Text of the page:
Colorimeter : Principle, Instrumentation and Uses

Colorimeter is a form of photometer which deals with the measurement of light transmitting power of a colored solution in order to determine the concentration of light absorbing substances present within it. It was invented by Louis J Dubosca in 1870. The concentration of colored solute in a solution is estimated by comparing its color intensity with that of standard solution containing a known concentration of solute.

Principle of Colorimeter :

When a beam of incident light of intensity I0 passes through a solution, following events occur:

  • A part of incident light is reflected. It is denoted by Ir
  • A part of incident light is absorbed. It is denoted by Ia
  • Remaining incident light is transmitted. It is denoted by It

As Ir is kept constant by using cells with identical properties, The light that is not absorbed is transmitted through the solution and gives the solution its color. Note that color of the incident light should be complementary to that of color of the solution.

The ratio of the intensity of transmitted light (It) to the intensity of incident light (I0) is called transmittance (T). Photometric instruments measure transmittance. In mathematical terms,
T = It÷It

The absorbance (A) of the solution (at a given wavelength) is defined as equal to the logarithm (base 10) of 1÷T. That is,
A = log (1÷T)

These measurements are dependent on two important laws:

  1. Beer’s law:

    When monochromatic light passes through a colored solution, the amount of light absorbed is directly proportional to the concentration (C) of solute in the solution.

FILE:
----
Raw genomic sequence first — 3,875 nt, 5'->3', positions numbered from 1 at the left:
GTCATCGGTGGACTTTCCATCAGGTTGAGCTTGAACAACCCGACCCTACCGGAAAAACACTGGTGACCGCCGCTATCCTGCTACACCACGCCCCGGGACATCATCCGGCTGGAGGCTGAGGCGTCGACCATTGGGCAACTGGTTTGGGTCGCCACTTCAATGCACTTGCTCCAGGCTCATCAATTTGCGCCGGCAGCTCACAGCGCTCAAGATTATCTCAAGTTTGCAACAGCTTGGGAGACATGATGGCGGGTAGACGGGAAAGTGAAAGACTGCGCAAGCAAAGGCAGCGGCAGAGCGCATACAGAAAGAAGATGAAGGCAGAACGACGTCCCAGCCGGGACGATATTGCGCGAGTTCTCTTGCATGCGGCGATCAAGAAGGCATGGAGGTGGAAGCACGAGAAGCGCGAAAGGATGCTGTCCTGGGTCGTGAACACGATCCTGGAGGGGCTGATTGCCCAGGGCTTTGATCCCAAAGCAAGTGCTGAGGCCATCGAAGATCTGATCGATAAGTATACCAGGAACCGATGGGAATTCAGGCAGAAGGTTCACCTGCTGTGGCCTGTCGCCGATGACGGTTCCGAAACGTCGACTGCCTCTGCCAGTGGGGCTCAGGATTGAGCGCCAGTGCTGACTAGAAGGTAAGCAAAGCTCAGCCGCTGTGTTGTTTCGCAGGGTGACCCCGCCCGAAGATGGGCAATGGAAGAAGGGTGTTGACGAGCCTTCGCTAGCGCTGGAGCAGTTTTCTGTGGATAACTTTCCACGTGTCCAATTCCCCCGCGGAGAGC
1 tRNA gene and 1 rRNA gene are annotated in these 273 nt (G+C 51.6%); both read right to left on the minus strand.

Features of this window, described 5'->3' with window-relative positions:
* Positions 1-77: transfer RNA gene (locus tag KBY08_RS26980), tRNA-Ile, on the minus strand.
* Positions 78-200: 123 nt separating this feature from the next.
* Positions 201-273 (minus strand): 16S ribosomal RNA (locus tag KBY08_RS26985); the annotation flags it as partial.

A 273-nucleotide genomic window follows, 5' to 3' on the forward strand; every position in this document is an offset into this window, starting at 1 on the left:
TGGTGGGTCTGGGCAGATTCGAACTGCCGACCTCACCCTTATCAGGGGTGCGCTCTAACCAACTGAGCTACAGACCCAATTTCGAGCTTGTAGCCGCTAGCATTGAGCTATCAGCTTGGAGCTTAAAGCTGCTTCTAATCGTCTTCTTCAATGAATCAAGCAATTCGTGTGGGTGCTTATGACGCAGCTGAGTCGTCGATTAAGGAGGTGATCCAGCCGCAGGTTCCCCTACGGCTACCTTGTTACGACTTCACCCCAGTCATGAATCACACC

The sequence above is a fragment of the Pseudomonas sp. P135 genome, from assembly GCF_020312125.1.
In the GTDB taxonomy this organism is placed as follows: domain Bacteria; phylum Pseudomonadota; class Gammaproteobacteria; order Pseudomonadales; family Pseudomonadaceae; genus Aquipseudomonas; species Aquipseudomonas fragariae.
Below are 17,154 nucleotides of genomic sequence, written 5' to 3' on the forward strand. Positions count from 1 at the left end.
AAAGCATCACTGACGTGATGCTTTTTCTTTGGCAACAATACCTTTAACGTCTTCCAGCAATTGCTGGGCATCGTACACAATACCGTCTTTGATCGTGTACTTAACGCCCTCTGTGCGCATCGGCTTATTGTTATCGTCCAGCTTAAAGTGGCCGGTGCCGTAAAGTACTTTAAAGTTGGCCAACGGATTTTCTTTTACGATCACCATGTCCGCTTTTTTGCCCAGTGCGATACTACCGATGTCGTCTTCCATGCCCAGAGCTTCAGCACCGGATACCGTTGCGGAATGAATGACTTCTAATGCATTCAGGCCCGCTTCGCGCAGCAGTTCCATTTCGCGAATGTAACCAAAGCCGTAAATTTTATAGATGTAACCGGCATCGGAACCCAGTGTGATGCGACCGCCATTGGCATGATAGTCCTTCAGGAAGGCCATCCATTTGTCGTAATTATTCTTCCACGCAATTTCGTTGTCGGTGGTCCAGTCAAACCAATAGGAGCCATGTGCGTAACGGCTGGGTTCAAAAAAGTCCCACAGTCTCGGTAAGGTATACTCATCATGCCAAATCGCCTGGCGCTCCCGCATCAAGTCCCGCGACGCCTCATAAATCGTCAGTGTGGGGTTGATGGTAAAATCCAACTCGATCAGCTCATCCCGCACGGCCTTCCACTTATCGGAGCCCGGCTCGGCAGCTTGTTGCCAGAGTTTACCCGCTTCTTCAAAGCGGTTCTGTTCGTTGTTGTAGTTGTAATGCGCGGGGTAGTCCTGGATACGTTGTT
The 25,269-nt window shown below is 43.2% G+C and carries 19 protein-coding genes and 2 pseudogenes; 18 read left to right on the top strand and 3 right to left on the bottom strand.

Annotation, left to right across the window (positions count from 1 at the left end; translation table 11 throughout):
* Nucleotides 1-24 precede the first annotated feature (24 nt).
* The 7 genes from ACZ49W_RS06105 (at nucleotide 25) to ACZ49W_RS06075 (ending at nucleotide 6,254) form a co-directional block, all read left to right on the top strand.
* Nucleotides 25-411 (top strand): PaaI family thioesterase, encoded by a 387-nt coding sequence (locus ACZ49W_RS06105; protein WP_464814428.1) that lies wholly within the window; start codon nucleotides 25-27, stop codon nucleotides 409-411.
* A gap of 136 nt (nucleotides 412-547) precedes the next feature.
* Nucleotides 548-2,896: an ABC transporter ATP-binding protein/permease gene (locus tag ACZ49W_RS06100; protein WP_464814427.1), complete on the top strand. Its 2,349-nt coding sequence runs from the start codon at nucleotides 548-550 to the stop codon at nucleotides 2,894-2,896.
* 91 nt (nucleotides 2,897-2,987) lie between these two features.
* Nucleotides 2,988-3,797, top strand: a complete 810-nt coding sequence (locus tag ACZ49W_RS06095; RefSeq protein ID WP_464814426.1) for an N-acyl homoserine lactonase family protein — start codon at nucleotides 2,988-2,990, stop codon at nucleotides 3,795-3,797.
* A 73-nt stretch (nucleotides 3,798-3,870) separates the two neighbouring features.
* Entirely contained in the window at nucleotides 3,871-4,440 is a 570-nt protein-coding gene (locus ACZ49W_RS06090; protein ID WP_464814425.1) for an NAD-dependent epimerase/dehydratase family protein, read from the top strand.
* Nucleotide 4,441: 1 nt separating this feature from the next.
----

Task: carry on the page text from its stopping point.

2. Lambert’s law:

    When monochromatic light passes through a colored solution, the amount of light absorbed is directly proportional to the length (L) or thickness of the solution.

When combining Beer-Lambert’s law,
Absorbance (A) α CL
Or, A= KCL
where K is a constant known as absorption coefficient.

As the path length is same (as same cuvette is used), Concentration of an unknown solution can be determined by using equation:

Instrumentation of Colorimeter :


1. Light Source:

The light source should produce energy at sufficient intensity throughout the whole visible spectrum (380-780nm). Tungsten lamp is frequently used.

2. Slit:

It allows a beam of light to path and minimize unwanted light.

3. Condensing lens:

Give parallel beam of light.

4. Monochromator:

It is used to produce monochromatic radiation (one wavelength band) from polychromatic radiation (white light) produced from light source. It allows required wavelength to pass through it. Prism, gelatin fibers, grating monochromators or interference filters can be used.

5. Sample Holder (Cuvette):

Must be transparent. Glass or clear plastic cuvettes are preferred.

6. Photo detectors:

Detector of colorimeter basically receives the resultant light beam once it has passed through the sample and converts it into electrical signal. Selenium photocell, silicon photocell, phototube, photomultiplier tube etc are used.

7. Display:

It detects and measures the electric signal and makes visible output.

Uses and Applications

In clinical laboratory, colorimeter is used for the estimation of various biochemical compounds in variety of biological samples like blood, plasma, serum, CSF, urine and other body fluids. All those methods which involve the formation of colored product with specific analyte, the analyte can be estimated quantitatively. Colorimeters are also widely used for monitoring the growth of bacterial or yeast cells in liquid cultures.

About Dhurba Giri 31 Articles
Dhurba Giri is the founder and content creator of He is a Medical Laboratory Technologist and Scientific Blogger from Pokhara, Nepal. Connect with him:

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